The Objective Structured Clinical Examination (OSCE) is a valid, reliable assessment of veterinary students' clinical skills that requires significant examiner training and scoring time. This article seeks to investigate the utility of implementing video recording by scoring OSCEs in real-time using live examiners, and afterwards using video examiners from within and outside the learners' home institution. Using checklists, learners (n=33) were assessed by one live examiner and five video examiners on three OSCE stations: suturing, arthrocentesis, and thoracocentesis. When stations were considered collectively, there was no difference between pass/fail outcome between live and video examiners (χ2 = 0.37, p = 0.55). However, when considered individually, stations (χ2 = 16.64, p < 0.001) and interaction between station and type of examiner (χ2 = 7.13, p = 0.03) demonstrated a significant effect on pass/fail outcome. Specifically, learners being assessed on suturing with a video examiner had increased odds of passing the station as compared with their arthrocentesis or thoracocentesis stations. Internal consistency was fair to moderate (0.34-0.45). Inter-rater reliability measures varied but were mostly moderate to strong (0.56-0.82). Video examiners spent longer assessing learners than live raters (mean of 21 min/learner vs. 13 min/learner). Station-specific differences among video examiners may be due to intermittent visibility issues during video capture. Overall, video recording learner performances appears reliable and feasible, although there were time, cost, and technical issues that may limit its routine use.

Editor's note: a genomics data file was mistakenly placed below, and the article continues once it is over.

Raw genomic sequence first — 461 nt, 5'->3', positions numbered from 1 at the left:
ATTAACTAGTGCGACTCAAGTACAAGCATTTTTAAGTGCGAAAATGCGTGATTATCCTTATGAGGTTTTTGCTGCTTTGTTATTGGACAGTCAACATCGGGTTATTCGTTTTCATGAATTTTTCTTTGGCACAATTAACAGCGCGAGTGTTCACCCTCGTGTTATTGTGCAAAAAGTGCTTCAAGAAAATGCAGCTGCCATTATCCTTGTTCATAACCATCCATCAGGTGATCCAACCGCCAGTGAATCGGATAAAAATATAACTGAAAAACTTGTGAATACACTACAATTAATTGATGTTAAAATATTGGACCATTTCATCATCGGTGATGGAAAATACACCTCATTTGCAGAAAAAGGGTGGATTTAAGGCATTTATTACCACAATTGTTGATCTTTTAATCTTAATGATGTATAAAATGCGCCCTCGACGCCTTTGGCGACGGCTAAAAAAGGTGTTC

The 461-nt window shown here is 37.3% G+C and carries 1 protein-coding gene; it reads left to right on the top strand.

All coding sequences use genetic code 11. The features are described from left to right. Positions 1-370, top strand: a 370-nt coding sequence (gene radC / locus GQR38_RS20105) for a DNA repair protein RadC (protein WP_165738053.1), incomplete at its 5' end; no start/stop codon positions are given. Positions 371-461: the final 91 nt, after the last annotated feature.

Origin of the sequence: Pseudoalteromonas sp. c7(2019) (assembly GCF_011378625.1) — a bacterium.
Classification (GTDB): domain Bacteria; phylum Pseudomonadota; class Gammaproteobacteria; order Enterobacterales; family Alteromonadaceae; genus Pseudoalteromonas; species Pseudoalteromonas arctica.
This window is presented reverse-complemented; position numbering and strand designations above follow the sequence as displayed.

Keywords: OSCE; assessment; clinical skills; digital; inter-rater agreement; medical education; rater; recording; technology; video review.